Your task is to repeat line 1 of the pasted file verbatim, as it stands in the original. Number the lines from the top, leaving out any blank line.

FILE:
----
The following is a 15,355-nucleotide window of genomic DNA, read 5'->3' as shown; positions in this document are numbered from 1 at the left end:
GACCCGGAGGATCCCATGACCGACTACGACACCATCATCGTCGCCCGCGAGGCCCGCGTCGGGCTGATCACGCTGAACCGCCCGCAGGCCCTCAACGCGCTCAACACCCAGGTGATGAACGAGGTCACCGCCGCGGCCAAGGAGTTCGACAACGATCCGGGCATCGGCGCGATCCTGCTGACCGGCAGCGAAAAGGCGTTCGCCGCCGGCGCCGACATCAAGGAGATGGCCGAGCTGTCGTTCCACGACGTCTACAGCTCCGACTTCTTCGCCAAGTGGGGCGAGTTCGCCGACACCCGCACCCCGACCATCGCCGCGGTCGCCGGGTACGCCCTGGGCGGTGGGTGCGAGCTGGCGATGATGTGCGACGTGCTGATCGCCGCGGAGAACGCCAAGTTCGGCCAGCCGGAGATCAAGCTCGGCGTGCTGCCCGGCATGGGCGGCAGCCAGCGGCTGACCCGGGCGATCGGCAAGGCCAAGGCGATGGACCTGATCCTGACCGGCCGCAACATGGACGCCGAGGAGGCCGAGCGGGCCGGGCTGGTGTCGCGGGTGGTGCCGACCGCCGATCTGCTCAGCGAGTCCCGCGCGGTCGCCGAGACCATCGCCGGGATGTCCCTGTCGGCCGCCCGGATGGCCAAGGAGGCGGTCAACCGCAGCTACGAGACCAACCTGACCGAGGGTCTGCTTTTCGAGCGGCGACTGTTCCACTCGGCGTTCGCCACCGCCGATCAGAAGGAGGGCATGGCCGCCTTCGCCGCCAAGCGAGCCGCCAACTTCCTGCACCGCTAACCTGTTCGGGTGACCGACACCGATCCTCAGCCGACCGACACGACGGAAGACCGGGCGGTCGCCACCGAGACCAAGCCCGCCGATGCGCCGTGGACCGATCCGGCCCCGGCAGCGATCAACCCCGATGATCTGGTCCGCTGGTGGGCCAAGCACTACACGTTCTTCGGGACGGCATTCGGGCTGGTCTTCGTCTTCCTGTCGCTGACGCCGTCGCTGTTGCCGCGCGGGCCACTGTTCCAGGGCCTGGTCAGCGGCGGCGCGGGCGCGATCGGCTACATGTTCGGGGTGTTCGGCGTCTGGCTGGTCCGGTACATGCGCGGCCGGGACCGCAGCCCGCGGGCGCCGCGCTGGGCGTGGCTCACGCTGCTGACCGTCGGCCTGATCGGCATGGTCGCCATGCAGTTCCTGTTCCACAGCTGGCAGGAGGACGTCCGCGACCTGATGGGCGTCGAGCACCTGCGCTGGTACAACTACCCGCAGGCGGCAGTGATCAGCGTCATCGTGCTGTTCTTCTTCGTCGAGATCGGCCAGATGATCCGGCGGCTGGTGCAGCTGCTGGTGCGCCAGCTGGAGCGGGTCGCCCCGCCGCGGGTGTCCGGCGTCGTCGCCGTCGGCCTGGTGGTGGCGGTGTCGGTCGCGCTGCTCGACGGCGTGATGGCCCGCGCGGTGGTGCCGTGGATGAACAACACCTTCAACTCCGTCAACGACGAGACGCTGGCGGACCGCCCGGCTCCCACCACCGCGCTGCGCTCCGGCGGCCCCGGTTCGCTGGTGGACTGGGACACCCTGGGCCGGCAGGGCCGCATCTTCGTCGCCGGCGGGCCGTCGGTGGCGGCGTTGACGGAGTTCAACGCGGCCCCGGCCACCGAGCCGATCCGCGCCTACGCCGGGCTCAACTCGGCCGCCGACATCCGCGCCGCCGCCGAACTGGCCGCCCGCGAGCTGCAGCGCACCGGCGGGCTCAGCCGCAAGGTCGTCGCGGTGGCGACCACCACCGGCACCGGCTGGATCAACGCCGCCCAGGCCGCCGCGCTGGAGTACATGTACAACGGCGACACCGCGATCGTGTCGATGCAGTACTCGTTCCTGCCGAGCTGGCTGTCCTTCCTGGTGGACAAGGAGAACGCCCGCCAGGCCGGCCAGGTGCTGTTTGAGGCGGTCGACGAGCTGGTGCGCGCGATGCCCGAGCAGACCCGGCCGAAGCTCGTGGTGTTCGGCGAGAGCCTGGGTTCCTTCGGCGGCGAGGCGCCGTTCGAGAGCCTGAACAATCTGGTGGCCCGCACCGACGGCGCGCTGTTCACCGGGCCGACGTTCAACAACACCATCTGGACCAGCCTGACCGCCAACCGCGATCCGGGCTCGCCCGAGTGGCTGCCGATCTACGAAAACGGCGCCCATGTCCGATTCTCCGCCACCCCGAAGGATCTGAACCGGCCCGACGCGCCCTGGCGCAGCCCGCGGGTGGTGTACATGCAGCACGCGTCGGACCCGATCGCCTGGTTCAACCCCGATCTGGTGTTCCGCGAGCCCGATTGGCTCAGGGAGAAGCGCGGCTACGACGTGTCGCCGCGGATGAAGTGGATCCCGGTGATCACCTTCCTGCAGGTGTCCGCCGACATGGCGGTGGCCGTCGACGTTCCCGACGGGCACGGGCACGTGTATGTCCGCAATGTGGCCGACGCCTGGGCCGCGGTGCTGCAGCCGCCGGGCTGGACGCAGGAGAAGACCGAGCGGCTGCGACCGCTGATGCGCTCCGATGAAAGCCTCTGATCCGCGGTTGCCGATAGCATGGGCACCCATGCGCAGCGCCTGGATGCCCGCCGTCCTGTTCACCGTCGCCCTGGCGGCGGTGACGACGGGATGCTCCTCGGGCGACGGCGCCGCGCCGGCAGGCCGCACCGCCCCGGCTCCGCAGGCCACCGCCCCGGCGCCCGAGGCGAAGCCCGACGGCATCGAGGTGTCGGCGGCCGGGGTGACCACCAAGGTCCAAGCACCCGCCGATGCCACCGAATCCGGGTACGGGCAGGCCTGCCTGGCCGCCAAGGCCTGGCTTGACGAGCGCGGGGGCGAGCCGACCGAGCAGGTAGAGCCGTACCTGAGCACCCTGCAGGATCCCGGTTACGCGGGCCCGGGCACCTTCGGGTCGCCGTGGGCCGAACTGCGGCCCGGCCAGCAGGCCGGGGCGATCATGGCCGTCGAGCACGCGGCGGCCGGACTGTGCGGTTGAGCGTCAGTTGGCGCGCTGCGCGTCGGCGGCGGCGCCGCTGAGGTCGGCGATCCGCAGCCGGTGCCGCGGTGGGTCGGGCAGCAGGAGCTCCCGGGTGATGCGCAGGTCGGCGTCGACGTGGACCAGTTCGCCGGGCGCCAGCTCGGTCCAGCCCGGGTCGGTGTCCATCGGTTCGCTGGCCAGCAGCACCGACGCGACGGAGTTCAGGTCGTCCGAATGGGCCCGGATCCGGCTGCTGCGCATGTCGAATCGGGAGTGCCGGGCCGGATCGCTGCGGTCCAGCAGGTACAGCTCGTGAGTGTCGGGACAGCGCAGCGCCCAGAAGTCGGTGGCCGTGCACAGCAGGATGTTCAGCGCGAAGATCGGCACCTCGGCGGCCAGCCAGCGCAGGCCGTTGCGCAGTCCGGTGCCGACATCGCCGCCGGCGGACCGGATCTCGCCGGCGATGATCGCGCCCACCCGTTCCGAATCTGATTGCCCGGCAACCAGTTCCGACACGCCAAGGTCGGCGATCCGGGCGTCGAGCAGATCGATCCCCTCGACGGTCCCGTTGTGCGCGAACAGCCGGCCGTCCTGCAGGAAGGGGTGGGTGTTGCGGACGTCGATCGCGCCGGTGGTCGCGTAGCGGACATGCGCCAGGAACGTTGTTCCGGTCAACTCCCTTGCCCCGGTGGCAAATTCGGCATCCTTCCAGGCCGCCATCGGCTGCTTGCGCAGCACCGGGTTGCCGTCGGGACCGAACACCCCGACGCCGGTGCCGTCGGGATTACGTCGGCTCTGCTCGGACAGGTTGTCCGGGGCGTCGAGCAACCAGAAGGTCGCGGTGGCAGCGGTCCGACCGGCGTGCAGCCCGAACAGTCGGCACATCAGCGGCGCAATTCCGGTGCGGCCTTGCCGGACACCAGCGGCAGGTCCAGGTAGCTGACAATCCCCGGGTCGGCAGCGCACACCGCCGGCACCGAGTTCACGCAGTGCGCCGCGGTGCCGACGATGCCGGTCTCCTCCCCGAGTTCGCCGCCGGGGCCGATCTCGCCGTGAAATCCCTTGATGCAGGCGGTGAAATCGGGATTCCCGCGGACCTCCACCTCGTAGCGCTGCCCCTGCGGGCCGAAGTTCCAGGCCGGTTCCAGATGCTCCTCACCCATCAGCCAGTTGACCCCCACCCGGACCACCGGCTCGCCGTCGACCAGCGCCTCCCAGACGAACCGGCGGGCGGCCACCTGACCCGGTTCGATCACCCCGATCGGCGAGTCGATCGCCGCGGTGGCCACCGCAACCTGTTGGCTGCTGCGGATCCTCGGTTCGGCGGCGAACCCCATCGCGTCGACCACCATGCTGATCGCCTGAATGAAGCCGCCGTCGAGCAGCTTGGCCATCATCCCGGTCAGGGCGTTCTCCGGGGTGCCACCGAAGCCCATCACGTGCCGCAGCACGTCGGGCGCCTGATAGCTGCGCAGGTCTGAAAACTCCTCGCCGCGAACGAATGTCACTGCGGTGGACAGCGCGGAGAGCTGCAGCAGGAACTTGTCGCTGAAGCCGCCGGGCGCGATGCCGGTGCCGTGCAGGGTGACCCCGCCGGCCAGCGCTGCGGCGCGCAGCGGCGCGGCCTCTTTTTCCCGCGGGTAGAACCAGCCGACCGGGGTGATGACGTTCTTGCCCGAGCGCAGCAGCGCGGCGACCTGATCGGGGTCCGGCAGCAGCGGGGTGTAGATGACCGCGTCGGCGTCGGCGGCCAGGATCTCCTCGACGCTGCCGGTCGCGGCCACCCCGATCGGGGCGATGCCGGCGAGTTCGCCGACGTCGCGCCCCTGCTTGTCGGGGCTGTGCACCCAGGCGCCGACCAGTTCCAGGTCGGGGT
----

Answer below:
The following is a 15,355-nucleotide window of genomic DNA, read 5'->3' as shown; positions in this document are numbered from 1 at the left end: